Monday, October 08, 2007

Rounding the Cape

In North Carolina we have Cape Fear, Cape Lookout, and Cape Hatteras. Not THE Cape Horn, but, it's an area sometimes referred to as the Graveyard of the Atlantic, it's not without challenge.

Kevin Black is an excellent sea kayaker. If your a regular at the Barrier Island Kayaks (BIK) Symposium or Sea Kayak Georgia BCU week, you may have met him. He paddles a white NDK Explorer (my personal preference) with red trim, and with fantastic red flame decals. I met Kevin many years ago, he was part of a somewhat regular crowd that hung around Lamar's (BIK), surfing long boats in Bogue Inlet. He lives in the mountains, not sure if it's VA or NC, but tries to get to the coast as often as possible. He's lots of fun, and one of those you feel safe with when paddling in conditions.

A couple months ago, I got an email from Kevin, asking my advice, and about my WaterTribe experiences with regards stealth camping. Kevin was planning a big adventure. What a surprise when I met up with him this Saturday afternoon. I was just returning from a paddling trip to Bear Island with a group of new paddling friends, and Kevin was stopping for the day, in the middle of his solo adventure "Rounding the Cape's".


He told me he'd started in Myrtle Beach a couple weeks ago. He'd paddled the coastline, then came inside onto the Intercoastal at Wilmington, mostly from boredom. And, he said he was a bit tired of Carolina dumping waves. He'd had to sit out weather for 4 days, and had clearly had to repair his paddle, the blade looked to have broken right in half. But he was having a great time and looking forward to continuing.

During the 2006 WaterTribe Ultimate Florida Challenge, most of us challengers had also chosen to paddle up the Intercoastal when paddling up the East Coast of Florida. The inlets can be few and far between, pretty nasty even in ideal weather conditions, and this was a race that wouldn't allow much down time sitting on a beach. But also, there is so much more to see on the Intercoastal with boats, yachts, even ships, and docks and mansions on the waterfront. Often you found yourself in conversation with other boaters asking about your adventure, and offering suggestions for campsites or food stops. Staying inside can be a lot less lonely.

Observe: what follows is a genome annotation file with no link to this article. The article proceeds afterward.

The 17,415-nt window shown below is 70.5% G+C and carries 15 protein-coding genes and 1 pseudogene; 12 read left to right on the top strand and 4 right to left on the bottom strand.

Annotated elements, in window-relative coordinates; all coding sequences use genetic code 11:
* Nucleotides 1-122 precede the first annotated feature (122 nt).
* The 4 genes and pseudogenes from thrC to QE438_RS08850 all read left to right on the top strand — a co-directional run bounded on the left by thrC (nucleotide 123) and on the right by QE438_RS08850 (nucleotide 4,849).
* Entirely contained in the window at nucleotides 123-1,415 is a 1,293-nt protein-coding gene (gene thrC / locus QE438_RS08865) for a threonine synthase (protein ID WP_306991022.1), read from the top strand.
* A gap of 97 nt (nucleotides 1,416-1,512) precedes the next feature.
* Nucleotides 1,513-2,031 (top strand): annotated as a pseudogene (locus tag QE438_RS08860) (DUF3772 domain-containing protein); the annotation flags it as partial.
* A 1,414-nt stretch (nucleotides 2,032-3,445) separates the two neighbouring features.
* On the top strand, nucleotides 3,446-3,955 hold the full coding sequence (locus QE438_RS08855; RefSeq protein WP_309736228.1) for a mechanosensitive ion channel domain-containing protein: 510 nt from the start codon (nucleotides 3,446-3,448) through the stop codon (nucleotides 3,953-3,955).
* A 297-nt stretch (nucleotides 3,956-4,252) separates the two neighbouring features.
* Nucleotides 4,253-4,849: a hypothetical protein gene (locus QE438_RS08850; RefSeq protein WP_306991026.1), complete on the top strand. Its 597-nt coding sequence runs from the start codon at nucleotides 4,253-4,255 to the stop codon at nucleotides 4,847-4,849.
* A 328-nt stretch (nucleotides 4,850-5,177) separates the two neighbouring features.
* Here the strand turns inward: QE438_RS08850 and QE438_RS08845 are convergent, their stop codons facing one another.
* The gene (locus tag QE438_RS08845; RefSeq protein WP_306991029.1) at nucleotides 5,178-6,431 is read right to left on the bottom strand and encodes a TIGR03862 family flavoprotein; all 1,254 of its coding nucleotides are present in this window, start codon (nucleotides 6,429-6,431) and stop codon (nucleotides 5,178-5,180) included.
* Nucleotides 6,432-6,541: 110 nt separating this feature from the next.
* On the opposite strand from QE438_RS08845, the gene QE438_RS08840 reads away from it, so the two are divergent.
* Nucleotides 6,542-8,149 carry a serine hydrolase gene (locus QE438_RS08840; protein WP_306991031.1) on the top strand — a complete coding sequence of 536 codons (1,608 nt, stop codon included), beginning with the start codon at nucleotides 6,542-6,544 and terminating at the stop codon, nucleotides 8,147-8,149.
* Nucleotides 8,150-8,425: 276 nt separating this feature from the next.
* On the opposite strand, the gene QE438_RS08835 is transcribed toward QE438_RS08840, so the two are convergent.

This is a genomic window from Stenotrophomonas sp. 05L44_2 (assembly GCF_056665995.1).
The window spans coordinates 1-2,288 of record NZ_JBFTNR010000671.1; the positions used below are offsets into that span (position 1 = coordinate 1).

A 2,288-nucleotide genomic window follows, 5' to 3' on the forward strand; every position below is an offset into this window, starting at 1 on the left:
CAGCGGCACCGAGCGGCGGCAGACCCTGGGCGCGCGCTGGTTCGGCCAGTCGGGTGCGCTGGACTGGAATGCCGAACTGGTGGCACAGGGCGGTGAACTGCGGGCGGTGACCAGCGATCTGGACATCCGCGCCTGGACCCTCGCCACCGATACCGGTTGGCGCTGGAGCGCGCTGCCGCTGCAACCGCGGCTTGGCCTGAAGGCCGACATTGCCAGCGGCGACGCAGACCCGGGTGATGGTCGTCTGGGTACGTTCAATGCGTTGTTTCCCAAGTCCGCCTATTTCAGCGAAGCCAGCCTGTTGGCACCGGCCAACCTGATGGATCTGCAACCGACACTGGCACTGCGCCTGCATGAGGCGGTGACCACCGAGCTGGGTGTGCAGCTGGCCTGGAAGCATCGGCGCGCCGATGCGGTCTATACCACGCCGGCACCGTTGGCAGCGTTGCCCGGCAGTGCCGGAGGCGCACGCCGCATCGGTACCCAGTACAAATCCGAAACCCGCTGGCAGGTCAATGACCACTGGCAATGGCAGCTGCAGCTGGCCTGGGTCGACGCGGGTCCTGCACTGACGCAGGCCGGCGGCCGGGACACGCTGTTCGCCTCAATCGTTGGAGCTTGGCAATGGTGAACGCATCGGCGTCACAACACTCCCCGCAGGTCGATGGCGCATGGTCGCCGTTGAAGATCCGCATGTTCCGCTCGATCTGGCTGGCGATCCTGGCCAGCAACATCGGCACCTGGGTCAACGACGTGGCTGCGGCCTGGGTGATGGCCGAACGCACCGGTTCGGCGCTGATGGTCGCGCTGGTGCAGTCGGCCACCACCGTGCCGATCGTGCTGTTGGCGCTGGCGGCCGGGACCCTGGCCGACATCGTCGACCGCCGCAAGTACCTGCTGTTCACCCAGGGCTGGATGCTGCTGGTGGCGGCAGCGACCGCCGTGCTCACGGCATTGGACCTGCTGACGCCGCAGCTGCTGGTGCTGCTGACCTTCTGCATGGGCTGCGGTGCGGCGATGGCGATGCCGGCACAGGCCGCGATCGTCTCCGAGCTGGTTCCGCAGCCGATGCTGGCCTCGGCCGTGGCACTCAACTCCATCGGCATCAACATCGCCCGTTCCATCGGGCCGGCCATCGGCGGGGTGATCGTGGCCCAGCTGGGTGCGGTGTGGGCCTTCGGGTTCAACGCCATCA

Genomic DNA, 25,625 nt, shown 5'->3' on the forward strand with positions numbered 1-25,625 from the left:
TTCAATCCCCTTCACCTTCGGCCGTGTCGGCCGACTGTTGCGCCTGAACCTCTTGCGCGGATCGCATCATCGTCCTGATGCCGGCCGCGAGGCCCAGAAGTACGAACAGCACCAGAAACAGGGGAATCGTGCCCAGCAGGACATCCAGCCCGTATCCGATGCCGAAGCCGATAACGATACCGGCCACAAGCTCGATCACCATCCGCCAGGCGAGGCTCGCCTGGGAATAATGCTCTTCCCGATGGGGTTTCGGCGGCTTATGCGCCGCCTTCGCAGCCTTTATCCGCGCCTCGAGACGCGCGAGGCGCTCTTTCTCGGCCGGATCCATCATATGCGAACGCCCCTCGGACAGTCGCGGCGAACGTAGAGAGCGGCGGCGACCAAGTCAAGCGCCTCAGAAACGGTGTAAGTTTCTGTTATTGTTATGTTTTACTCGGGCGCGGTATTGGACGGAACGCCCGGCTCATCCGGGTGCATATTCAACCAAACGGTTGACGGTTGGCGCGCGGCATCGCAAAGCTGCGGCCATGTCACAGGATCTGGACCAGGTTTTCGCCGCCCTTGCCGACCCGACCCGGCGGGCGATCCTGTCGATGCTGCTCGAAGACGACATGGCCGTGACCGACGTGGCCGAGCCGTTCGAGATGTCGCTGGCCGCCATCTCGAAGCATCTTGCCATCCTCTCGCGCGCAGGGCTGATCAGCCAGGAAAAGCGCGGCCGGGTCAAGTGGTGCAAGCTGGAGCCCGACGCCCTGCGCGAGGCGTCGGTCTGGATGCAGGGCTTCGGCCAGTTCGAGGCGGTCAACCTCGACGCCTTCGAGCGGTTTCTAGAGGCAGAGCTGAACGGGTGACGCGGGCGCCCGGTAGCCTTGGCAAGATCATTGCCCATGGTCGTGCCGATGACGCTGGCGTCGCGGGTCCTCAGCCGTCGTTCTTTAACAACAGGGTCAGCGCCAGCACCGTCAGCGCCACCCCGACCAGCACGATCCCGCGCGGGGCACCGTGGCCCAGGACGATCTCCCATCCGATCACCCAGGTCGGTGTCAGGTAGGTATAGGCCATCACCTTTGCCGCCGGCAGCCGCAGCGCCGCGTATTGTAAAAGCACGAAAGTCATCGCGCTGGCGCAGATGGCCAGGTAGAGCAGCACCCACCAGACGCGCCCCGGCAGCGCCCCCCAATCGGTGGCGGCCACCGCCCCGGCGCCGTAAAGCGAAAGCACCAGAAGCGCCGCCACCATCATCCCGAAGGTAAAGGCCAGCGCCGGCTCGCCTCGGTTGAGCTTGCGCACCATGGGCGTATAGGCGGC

While Kevin and I visited, another paddler named Barrett came up. He and a friend were just finishing their final plans of paddling the Intercoastal from Swansboro to Wilmington. It was just fortuitous for him that Kevin just happened to be camping there that night.

Best of luck Kevin, we'll want a full trip report when your done.

1 comment:

Adam Bolonsky said...

Hi Dawn,
thanks for your mentions of the various Capes down in the mid-Atlantic. I camped at Cape Lookout several winters ago and appreciated much its isolation in winter. The dumping surf was ferocious.

The gannets diving for their feed in their surf pounding on those offshore shoals were a pretty sight.

Stealth camping is in some ways the only way to go in Massachusetts, as we've really only got two islands in the entire state where it's legal to camp.

One, Thachers Island off Rockport, is well worth the permit...